question about generators

Andrew Koenig ark at research.att.com
Thu Aug 15 19:30:37 CEST 2002


Aha!  I just realized part of the origin of my puzzlement.

Yield actually does one of two very different things depending
on context.  Consider:

        def f():
                yield 1
                yield 2

The "yield 1" statement does two things:

        1) It creates a generator object and returns that object to
           the caller;

        2) When the caller calls the generator's "next" method,
           it passes 1 back to the caller.

The "yield 2" statement does only one thing: It passes 2 back to the
caller.

Let's call these two statements "type 1" and "type 2" yield
statements.

How do we know which yield statement does what?  The first statement
executed in a function is type 1, all others, including re-executions
of that same statement, are type 2.

If a function calls another function that also contains a yield
statement, the first yield statement executed in that function is
also type 1.

There is no way of executing a type 2 yield statement in a function
without first executing a type 1 yield statement in the same function.

These facts mean that yield statements break a form of abstraction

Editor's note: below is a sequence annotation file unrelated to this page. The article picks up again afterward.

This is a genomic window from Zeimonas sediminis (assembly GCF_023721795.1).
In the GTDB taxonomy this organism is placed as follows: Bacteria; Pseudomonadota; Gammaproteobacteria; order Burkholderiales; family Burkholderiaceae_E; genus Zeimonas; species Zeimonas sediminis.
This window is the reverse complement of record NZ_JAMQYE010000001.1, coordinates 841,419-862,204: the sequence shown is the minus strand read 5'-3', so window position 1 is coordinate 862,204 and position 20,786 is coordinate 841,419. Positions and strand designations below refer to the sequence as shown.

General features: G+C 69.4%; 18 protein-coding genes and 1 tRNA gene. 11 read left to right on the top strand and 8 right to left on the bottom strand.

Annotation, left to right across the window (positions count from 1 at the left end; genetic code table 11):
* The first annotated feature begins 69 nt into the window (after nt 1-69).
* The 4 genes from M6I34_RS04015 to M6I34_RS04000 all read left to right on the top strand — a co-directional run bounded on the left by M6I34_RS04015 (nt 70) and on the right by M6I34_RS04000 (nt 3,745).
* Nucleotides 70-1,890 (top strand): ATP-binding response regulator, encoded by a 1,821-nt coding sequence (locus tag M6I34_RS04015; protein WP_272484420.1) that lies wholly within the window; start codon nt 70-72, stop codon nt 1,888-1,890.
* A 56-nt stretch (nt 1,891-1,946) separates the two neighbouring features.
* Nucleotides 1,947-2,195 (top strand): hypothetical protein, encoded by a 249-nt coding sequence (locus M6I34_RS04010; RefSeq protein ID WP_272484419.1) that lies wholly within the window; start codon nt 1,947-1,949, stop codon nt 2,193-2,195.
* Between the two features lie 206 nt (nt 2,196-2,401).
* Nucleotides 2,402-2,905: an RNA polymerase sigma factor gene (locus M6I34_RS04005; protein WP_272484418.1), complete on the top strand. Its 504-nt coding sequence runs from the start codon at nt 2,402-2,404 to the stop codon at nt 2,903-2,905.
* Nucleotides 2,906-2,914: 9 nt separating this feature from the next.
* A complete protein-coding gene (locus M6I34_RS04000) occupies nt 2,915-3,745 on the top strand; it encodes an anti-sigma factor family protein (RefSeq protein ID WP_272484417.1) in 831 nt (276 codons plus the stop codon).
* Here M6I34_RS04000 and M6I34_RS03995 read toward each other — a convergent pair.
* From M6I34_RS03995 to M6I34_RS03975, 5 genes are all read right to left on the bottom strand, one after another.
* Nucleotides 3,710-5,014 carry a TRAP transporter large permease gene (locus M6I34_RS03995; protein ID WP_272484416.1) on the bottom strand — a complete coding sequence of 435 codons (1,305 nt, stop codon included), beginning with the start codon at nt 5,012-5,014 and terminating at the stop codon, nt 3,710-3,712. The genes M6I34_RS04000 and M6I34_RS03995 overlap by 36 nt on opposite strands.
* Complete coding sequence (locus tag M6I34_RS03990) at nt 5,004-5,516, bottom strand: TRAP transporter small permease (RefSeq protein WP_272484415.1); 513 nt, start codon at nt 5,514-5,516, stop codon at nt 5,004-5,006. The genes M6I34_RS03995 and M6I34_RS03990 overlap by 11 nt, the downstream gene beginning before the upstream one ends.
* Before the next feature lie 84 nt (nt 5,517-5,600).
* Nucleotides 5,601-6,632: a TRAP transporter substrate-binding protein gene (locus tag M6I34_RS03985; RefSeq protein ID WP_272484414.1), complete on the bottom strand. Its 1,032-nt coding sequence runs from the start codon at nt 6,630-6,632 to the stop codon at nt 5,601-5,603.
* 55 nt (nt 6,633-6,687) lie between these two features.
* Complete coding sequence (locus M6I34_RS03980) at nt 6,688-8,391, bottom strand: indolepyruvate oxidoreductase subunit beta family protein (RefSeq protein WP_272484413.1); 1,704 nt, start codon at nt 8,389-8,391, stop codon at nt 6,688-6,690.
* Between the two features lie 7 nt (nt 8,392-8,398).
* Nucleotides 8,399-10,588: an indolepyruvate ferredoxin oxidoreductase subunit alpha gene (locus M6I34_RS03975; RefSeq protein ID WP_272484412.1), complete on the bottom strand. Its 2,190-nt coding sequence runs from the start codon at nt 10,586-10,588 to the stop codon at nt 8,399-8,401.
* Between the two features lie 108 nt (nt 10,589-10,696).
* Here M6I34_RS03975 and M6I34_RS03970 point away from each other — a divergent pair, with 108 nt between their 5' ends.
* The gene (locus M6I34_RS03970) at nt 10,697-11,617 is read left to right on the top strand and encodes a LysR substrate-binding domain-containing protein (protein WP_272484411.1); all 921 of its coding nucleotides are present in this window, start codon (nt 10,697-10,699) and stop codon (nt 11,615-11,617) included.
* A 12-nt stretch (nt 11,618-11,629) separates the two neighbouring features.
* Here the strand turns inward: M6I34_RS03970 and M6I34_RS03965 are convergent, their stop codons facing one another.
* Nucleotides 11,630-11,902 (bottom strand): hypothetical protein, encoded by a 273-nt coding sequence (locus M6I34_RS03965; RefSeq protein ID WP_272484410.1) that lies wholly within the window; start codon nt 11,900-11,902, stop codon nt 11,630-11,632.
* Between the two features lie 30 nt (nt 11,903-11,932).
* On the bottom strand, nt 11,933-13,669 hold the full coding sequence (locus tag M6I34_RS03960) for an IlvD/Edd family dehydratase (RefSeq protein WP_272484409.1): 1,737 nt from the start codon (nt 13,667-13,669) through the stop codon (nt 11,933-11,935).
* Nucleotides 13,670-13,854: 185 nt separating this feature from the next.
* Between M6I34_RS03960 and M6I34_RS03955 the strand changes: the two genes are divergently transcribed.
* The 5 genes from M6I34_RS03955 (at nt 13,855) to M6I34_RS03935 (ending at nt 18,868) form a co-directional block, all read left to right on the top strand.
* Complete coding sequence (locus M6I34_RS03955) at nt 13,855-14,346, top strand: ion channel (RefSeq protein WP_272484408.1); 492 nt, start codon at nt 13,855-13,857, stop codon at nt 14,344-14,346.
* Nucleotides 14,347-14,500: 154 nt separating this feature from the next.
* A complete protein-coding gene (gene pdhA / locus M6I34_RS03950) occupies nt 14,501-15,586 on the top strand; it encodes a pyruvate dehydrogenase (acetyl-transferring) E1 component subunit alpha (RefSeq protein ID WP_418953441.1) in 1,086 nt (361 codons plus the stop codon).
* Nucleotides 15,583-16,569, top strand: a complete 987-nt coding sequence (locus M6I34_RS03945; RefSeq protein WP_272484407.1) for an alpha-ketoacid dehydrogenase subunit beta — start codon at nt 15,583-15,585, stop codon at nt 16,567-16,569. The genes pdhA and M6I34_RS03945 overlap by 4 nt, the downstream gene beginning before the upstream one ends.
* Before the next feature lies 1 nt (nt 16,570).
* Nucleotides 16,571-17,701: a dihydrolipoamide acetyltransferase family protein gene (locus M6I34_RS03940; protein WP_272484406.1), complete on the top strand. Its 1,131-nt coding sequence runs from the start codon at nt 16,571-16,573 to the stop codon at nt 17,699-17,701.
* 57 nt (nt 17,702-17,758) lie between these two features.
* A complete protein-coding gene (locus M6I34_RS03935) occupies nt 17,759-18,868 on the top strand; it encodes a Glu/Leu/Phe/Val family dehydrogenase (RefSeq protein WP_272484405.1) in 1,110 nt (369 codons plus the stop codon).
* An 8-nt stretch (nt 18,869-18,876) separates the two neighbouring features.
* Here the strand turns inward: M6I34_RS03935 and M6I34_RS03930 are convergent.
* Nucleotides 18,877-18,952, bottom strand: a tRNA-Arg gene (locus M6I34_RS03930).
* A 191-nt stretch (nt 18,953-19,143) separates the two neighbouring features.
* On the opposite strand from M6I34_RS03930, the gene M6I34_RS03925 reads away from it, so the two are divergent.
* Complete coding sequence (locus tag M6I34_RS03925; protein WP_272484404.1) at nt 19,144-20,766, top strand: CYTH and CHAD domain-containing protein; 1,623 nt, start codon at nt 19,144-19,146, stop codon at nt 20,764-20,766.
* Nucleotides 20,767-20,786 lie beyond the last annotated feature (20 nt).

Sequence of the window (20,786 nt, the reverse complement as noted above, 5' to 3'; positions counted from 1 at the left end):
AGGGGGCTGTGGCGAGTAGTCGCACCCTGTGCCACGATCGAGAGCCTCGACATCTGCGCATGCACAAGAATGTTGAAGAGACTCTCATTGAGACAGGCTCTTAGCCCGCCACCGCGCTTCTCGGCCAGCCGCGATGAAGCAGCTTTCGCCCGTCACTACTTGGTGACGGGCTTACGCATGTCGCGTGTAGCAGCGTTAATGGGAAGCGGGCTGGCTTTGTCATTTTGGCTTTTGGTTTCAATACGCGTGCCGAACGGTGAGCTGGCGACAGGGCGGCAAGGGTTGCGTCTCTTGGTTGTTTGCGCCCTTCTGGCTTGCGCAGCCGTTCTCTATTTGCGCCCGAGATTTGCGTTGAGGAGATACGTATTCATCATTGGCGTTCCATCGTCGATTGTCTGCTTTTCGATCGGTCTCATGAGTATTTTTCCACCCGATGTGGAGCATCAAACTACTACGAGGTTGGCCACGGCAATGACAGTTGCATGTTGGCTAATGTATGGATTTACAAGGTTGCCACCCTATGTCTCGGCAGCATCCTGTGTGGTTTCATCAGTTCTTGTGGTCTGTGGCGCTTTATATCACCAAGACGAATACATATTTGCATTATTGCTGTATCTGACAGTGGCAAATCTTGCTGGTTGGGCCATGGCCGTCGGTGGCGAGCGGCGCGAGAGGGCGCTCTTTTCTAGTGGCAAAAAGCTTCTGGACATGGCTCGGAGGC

that is commonplace in many other contexts: the ability to take a
collection of statements and put them in a function.  For example:

        def f():
                <statement 1>
                <statement 2>
                <statement 3>
                <statement 4>

Under ordinary circumstances, I can rewrite this as

        def f():
                <statement 1>
                g()
                <statement 4>

        def g():
                <statement 2>
                <statement 3>

without changing the meaning of the program (provided that statement 2
and statement 3 do not refer to local variables of f).

However, if I use yield statements, the abstraction breaks down:

        def f():
                yield 1
                yield 2
                yield 3
                yield 4

is not equivalent to

        def f():
                yield 1
                g()
                yield 4

        def g():
                yield 2
                yield 3

I think that Tim's "yield every g()" notion is really a way of saying
``I want to call g, but I want every yield in g and anything it calls
to be considered type 2, not type 1.''

-- 
Andrew Koenig, ark at research.att.com, http://www.research.att.com/info/ark



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